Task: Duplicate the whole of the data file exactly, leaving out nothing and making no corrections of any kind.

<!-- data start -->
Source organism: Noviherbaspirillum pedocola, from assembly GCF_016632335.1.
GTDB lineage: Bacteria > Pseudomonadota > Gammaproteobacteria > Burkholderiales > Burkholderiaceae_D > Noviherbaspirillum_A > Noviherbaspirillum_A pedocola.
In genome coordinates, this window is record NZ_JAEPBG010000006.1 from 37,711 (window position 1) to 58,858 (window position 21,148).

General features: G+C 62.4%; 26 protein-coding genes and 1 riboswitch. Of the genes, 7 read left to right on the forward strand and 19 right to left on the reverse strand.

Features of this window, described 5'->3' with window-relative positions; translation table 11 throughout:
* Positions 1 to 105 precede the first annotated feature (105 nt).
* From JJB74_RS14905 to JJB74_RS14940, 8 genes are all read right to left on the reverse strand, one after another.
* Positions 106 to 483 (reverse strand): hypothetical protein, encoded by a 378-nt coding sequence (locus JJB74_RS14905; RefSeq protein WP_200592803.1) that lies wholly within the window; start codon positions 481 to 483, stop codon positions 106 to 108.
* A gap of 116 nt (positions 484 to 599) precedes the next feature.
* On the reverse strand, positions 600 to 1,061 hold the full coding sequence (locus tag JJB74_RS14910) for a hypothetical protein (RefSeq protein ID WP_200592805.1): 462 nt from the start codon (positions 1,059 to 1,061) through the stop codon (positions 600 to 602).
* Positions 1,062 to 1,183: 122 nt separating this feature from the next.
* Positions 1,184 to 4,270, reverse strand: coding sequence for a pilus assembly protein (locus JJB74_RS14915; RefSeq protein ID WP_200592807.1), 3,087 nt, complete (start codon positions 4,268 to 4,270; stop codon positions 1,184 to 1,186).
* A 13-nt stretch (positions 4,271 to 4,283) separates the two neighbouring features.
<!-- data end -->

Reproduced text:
Source organism: Noviherbaspirillum pedocola, from assembly GCF_016632335.1.
GTDB lineage: Bacteria > Pseudomonadota > Gammaproteobacteria > Burkholderiales > Burkholderiaceae_D > Noviherbaspirillum_A > Noviherbaspirillum_A pedocola.
In genome coordinates, this window is record NZ_JAEPBG010000006.1 from 37,711 (window position 1) to 58,858 (window position 21,148).

General features: G+C 62.4%; 26 protein-coding genes and 1 riboswitch. Of the genes, 7 read left to right on the forward strand and 19 right to left on the reverse strand.

Features of this window, described 5'->3' with window-relative positions; translation table 11 throughout:
* Positions 1 to 105 precede the first annotated feature (105 nt).
* From JJB74_RS14905 to JJB74_RS14940, 8 genes are all read right to left on the reverse strand, one after another.
* Positions 106 to 483 (reverse strand): hypothetical protein, encoded by a 378-nt coding sequence (locus JJB74_RS14905; RefSeq protein WP_200592803.1) that lies wholly within the window; start codon positions 481 to 483, stop codon positions 106 to 108.
* A gap of 116 nt (positions 484 to 599) precedes the next feature.
* On the reverse strand, positions 600 to 1,061 hold the full coding sequence (locus tag JJB74_RS14910) for a hypothetical protein (RefSeq protein ID WP_200592805.1): 462 nt from the start codon (positions 1,059 to 1,061) through the stop codon (positions 600 to 602).
* Positions 1,062 to 1,183: 122 nt separating this feature from the next.
* Positions 1,184 to 4,270, reverse strand: coding sequence for a pilus assembly protein (locus JJB74_RS14915; RefSeq protein ID WP_200592807.1), 3,087 nt, complete (start codon positions 4,268 to 4,270; stop codon positions 1,184 to 1,186).
* A 13-nt stretch (positions 4,271 to 4,283) separates the two neighbouring features.